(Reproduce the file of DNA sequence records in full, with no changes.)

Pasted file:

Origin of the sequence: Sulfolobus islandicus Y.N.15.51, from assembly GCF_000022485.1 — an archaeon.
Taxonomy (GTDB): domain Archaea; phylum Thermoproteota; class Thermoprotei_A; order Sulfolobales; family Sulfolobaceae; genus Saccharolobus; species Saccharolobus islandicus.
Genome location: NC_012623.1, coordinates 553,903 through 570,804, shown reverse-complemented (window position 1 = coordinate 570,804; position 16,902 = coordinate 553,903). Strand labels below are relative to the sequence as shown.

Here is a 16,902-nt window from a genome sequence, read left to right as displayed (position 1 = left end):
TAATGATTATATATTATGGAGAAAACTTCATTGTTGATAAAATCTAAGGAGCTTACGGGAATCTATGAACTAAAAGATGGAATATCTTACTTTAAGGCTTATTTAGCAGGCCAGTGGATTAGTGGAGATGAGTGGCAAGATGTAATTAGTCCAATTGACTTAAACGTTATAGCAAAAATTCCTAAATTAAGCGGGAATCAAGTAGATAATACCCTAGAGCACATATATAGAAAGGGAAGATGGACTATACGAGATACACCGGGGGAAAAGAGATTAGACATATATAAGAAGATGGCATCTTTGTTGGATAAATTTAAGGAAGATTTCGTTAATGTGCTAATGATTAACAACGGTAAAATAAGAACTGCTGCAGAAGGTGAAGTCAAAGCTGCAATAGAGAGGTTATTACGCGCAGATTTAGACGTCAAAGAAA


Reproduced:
Origin of the sequence: Sulfolobus islandicus Y.N.15.51, from assembly GCF_000022485.1 — an archaeon.
Taxonomy (GTDB): domain Archaea; phylum Thermoproteota; class Thermoprotei_A; order Sulfolobales; family Sulfolobaceae; genus Saccharolobus; species Saccharolobus islandicus.
Genome location: NC_012623.1, coordinates 553,903 through 570,804, shown reverse-complemented (window position 1 = coordinate 570,804; position 16,902 = coordinate 553,903). Strand labels below are relative to the sequence as shown.

Here is a 16,902-nt window from a genome sequence, read left to right as displayed (position 1 = left end):
TAATGATTATATATTATGGAGAAAACTTCATTGTTGATAAAATCTAAGGAGCTTACGGGAATCTATGAACTAAAAGATGGAATATCTTACTTTAAGGCTTATTTAGCAGGCCAGTGGATTAGTGGAGATGAGTGGCAAGATGTAATTAGTCCAATTGACTTAAACGTTATAGCAAAAATTCCTAAATTAAGCGGGAATCAAGTAGATAATACCCTAGAGCACATATATAGAAAGGGAAGATGGACTATACGAGATACACCGGGGGAAAAGAGATTAGACATATATAAGAAGATGGCATCTTTGTTGGATAAATTTAAGGAAGATTTCGTTAATGTGCTAATGATTAACAACGGTAAAATAAGAACTGCTGCAGAAGGTGAAGTCAAAGCTGCAATAGAGAGGTTATTACGCGCAGATTTAGACGTCAAAGAAA